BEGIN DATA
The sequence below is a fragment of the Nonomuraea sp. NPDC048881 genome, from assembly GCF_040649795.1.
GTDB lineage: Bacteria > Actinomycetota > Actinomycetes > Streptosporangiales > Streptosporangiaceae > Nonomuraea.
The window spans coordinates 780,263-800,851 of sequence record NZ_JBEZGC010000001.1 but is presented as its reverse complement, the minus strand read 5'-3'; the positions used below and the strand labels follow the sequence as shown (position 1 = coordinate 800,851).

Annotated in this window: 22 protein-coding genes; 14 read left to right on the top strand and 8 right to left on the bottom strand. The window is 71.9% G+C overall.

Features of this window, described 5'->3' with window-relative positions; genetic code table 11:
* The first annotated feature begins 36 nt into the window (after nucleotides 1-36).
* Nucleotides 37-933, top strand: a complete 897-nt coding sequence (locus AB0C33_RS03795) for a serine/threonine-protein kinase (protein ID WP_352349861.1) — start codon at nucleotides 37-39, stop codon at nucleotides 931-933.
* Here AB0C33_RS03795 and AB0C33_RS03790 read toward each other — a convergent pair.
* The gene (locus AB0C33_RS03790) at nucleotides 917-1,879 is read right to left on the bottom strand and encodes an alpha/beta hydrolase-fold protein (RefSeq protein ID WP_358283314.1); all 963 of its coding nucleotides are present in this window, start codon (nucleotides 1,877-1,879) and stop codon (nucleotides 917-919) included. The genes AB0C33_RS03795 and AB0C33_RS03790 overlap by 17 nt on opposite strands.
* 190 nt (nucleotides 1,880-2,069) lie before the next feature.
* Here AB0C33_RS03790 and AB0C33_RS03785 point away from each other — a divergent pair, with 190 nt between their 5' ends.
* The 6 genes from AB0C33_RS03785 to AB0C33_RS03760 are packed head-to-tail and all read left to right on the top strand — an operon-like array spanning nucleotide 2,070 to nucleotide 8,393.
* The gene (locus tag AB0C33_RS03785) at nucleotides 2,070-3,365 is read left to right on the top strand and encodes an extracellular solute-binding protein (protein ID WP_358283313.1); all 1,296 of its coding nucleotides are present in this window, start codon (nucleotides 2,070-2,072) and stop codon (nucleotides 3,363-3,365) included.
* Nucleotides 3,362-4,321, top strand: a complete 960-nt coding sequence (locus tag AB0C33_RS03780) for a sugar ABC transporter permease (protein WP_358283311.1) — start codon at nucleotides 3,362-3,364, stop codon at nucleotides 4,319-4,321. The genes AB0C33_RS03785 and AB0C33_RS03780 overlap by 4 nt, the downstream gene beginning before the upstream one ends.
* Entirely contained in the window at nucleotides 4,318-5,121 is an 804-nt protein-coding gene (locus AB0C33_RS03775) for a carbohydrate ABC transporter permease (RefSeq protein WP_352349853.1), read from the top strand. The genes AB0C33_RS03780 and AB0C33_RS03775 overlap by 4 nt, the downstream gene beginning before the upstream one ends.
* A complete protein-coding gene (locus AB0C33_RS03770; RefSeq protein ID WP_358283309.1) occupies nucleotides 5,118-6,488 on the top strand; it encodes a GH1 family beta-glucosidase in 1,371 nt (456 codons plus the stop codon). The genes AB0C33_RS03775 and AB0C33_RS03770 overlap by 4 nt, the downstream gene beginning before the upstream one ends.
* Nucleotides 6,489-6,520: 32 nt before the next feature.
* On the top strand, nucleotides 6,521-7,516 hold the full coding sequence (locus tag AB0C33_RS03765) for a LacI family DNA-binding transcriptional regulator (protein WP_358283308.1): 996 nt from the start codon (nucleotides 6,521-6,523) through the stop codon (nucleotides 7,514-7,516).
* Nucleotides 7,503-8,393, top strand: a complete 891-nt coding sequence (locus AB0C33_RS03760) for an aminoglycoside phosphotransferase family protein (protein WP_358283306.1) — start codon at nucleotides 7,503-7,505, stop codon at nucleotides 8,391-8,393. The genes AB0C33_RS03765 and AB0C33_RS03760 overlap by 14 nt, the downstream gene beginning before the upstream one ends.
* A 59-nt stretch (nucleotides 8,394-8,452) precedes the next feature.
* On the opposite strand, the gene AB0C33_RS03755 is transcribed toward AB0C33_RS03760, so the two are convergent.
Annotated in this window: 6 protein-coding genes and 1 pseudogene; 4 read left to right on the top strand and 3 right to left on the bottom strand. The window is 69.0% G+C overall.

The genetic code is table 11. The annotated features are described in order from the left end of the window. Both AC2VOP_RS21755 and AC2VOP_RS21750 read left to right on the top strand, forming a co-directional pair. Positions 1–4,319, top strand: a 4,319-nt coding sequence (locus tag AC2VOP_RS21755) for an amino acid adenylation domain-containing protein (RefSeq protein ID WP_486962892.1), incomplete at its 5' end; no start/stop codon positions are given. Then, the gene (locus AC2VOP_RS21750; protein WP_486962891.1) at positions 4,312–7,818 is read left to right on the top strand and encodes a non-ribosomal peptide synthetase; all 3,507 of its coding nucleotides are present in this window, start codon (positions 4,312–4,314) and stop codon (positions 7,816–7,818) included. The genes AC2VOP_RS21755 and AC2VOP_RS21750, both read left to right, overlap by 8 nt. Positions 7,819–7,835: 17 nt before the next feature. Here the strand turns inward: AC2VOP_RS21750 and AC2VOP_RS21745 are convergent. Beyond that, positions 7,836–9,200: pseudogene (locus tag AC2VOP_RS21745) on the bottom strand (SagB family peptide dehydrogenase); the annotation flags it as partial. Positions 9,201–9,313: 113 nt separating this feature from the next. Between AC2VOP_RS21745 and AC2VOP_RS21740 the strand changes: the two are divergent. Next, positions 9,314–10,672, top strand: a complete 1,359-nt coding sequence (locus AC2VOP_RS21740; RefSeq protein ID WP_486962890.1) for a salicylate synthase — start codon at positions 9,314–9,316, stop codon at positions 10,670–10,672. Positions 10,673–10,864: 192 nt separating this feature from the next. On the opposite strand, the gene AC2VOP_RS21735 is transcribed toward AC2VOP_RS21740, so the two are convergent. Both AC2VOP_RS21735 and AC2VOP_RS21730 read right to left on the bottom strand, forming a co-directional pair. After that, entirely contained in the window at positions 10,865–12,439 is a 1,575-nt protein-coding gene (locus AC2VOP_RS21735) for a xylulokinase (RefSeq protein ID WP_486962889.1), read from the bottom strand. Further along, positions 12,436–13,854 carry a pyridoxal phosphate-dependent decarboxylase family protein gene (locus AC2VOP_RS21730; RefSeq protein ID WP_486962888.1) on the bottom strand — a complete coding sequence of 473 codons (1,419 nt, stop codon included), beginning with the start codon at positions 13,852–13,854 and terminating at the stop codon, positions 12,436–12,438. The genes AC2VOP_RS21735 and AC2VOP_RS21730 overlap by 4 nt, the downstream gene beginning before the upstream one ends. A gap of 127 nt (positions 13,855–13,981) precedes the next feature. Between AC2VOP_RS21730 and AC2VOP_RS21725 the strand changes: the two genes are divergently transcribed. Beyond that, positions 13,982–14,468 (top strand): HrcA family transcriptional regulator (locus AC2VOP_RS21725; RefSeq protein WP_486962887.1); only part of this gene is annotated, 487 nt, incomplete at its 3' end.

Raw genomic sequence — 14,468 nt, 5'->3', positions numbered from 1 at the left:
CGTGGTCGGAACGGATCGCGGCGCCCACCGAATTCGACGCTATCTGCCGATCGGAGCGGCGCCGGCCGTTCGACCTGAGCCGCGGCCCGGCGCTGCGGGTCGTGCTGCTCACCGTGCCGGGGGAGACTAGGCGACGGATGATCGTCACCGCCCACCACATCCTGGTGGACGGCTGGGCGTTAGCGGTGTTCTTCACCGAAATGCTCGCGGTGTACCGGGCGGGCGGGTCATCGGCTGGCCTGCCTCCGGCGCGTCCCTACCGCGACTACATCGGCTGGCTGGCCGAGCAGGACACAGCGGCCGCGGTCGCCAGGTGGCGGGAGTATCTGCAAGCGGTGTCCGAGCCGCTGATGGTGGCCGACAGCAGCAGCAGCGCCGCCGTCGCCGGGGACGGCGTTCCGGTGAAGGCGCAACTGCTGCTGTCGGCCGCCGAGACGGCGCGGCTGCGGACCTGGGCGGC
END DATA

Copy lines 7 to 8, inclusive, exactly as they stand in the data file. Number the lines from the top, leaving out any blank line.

* Nucleotides 37-933, top strand: a complete 897-nt coding sequence (locus AB0C33_RS03795) for a serine/threonine-protein kinase (protein ID WP_352349861.1) — start codon at nucleotides 37-39, stop codon at nucleotides 931-933.
* Here AB0C33_RS03795 and AB0C33_RS03790 read toward each other — a convergent pair.